Student reading "Johnny Tremain"“What was the worst thing that happened at school today?” Jen’s question revealed her fear that she had sacrificed too much to have her daughter enrolled in a start-up school, with a start-up staff, and a brand-new principal. Without hesitation nine-year-old Erin responded with fervor, “Johnny hit Celia!” Caught off guard for a moment, Jen paused and then smiled. Erin was right. This type of behavior between friends is unacceptable, and Erin should have been shocked by it.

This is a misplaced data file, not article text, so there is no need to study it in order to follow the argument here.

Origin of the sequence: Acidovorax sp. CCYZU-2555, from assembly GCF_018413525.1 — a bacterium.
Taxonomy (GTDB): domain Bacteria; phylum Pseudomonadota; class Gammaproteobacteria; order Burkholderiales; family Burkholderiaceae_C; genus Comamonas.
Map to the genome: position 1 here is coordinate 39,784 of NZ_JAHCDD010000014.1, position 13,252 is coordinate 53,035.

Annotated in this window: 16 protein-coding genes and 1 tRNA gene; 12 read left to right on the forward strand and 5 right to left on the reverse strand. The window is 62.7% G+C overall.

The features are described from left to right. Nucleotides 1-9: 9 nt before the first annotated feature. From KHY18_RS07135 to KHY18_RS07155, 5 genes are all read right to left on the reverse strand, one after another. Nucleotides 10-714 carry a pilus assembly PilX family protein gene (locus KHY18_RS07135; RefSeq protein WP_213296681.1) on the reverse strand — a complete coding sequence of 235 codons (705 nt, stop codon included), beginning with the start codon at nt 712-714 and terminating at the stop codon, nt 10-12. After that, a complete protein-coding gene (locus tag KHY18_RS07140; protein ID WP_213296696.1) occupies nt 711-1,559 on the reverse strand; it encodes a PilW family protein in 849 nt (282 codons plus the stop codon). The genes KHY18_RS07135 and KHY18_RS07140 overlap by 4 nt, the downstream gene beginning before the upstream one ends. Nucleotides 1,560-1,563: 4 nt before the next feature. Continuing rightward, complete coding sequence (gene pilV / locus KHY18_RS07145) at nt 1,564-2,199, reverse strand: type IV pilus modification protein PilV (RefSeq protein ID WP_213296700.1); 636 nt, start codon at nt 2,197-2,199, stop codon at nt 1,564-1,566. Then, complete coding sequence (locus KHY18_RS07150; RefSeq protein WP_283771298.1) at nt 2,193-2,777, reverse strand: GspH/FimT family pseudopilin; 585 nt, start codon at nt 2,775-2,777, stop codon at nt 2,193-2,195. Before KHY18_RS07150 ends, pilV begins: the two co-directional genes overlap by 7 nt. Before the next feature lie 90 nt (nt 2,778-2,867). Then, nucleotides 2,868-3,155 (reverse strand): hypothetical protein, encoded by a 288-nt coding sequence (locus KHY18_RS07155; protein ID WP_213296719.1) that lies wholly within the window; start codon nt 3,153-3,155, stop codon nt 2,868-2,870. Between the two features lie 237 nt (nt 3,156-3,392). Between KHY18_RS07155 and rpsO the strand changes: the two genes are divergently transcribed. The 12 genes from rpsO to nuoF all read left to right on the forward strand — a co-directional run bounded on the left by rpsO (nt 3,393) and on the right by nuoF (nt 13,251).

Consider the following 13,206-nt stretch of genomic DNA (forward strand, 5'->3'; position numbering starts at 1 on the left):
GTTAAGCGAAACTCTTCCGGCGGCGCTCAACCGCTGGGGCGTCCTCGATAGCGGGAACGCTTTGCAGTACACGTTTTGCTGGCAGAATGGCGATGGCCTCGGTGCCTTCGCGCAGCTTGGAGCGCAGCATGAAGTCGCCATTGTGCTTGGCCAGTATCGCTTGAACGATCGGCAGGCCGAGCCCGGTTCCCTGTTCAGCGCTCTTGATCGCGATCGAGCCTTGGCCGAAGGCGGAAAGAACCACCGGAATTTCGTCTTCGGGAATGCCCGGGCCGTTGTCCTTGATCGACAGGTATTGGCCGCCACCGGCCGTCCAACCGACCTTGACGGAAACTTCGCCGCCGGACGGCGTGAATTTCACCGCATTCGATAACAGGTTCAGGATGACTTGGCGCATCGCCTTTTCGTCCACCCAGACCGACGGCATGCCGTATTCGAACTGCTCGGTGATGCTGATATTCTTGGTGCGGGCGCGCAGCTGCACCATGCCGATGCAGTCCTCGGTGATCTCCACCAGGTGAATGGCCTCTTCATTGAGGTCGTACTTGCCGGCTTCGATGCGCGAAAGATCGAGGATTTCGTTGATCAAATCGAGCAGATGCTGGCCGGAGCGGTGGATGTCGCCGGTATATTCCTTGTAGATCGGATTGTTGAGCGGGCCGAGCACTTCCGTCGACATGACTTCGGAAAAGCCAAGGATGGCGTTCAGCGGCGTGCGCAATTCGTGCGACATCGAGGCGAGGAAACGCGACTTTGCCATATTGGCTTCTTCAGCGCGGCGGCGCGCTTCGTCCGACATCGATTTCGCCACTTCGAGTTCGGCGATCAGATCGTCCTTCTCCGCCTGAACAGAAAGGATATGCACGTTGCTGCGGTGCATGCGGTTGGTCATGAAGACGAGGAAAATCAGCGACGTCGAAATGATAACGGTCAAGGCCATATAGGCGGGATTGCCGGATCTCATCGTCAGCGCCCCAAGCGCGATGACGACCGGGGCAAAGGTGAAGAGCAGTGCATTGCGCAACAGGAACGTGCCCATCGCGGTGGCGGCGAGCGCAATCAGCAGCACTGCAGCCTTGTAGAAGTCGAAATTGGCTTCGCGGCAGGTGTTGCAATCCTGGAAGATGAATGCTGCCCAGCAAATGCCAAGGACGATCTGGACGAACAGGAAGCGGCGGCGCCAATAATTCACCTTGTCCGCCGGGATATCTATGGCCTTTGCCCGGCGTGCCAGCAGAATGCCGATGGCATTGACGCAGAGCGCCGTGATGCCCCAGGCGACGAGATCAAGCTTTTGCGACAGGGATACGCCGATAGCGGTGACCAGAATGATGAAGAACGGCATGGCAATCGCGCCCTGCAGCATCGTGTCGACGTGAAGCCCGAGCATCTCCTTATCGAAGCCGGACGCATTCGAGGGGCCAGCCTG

So why the smile? The mother recognized Johnny and Celia as characters in Esther Forbes’s 1944 Newberry Award winning book, Johnny Tremain. In gripping prose, Forbes vividly portrays true friendship to 4th graders in the 21st century. Real-life, lunchroom drama pales in comparison to the power of a story to grip a student’s heart. The literature that fills the curriculum of Erin’s classical school is not chosen because of its entertainment value, or as a clever way to teach history, though it does both delightfully. These time-tested stories train student’s imagination in virtue. Erin was learning to recognize brokenness and to long for the beautiful and the good.

Mom relaxed. The rewards were worth the risk.

*This is a true story shared by an LCA family. The names have been changed.